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We will use a hexagonal plate as the modular unit from which to build larger structures, this being a fully tiling form and a fair compromise between the material economy of a circle and the construction convenience of linearly bounded shapes.
To minimize the materials cost, we would normally use the least density of cellular concrete we could structurally get away with, around .8. However, it will simplify casting to select a density of about 1.0, so a solid or flooded platform would have slight negative buoyancy in salt water. To produce the positive buoyancy needed, we will cast our platform from this material, but with a hollow hexagonal honeycomb interior. Since we have chosen a concrete density equal to that of water, we can suspend an array of water-filled plastic bags in the concrete. Confining the bags with hexagonal fences of wire mesh will result in a concrete honeycomb, after the concrete has cured, and the bags are emptied.
We will need someone knowledgeable in structural engineering calculations to help us decide how little cell wall thickness we can get away with here. Something like 4” thick interior walls would give us some useful storage and living spaces, and reasonable bouyancy and materials cost. In addition, we have selected a platform thickness of 10 feet, because these dimensions yield rooms of a practical height. We will cover the outer surface with a layer of normal concrete. More than half of the total weight will be due to this outside layer. It’s thickness is a crucial compromise between strength and buoyancy. Four inches is the current figure, giving a platform that floats, unloaded, with only 3 of 10 feet below water.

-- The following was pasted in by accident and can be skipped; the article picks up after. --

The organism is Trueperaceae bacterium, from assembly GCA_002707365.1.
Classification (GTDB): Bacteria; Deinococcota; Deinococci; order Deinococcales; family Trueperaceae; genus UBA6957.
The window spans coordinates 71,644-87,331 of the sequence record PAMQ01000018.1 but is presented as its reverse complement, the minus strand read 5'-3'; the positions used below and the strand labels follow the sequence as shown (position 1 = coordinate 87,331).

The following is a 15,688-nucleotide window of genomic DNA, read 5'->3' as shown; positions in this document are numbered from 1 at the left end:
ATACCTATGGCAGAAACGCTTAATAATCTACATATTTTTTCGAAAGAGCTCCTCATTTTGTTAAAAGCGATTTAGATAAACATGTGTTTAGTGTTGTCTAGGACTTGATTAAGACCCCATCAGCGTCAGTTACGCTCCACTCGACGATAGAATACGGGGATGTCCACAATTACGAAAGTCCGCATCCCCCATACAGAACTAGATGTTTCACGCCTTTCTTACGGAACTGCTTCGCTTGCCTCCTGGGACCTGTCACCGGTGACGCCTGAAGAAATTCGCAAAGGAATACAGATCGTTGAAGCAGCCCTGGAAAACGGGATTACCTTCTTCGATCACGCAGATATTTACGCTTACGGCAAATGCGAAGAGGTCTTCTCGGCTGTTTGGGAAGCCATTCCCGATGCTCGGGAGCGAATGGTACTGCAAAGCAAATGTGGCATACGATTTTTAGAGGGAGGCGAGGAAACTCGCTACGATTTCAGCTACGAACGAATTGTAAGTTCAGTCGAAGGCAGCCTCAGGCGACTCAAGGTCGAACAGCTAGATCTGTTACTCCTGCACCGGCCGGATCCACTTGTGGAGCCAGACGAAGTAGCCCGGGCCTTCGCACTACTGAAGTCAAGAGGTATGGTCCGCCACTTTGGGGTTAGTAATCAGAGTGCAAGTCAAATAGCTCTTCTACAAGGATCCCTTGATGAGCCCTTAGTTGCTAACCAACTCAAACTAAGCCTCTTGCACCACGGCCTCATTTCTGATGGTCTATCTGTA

As for the diameter, we have selected 50 feet for now. I needs to be large enough to be useful as a residence. But anything larger would get pretty awkward to handle. A 50 foot module is already 116 tons. Getting it into the water will be difficult enough.
It’s 5 rooms in diameter, yielding 25 10x10X9.5 ft rooms, 12,300 cubic feet of storage and habitat space, and1,300 square feet of inside floor area. Some of that will be consumed by cells that remain closed and inaccessible to provide safety floatation in case of flooding. 3 cells yield 8 tons flooded bouyancy and .6 ft freeboard. 5 cells yields 38 tons bouyancy, 3ft freeboard. Since the wall material can be cut and drilled like wood, it is easy to remove walls to form hallways and larger rooms.
For what amounts to an ocean-going vessel, bouyancy is a critical number. A hex module will support 380 tons of 'cargo' without sinking. Flooded, it weighs 38 tons (with no safety floatation cells). For comparison, the dry weight of the unfinished module is 116 tons.
92 CubicYards of concrete (before air) are required. At contractor prices, we would need about 25 tons of cement at a cost of about $2,000 to make a hex platform of these dimensions. Adding the other components, the cost of materials is $3,700. Plus another $2,000 equipment rental and labor gives a total cost of $5,700.
Iwe have selected a ¼ scale for our experiment. This gets us 2 feet thick by 12 feet diameter, requires 2.5 CY (un-aerated) concrete, and weighs 3.3 tons. The total cost of materials and equipment is $340. This is a manageable cost, size, and weight.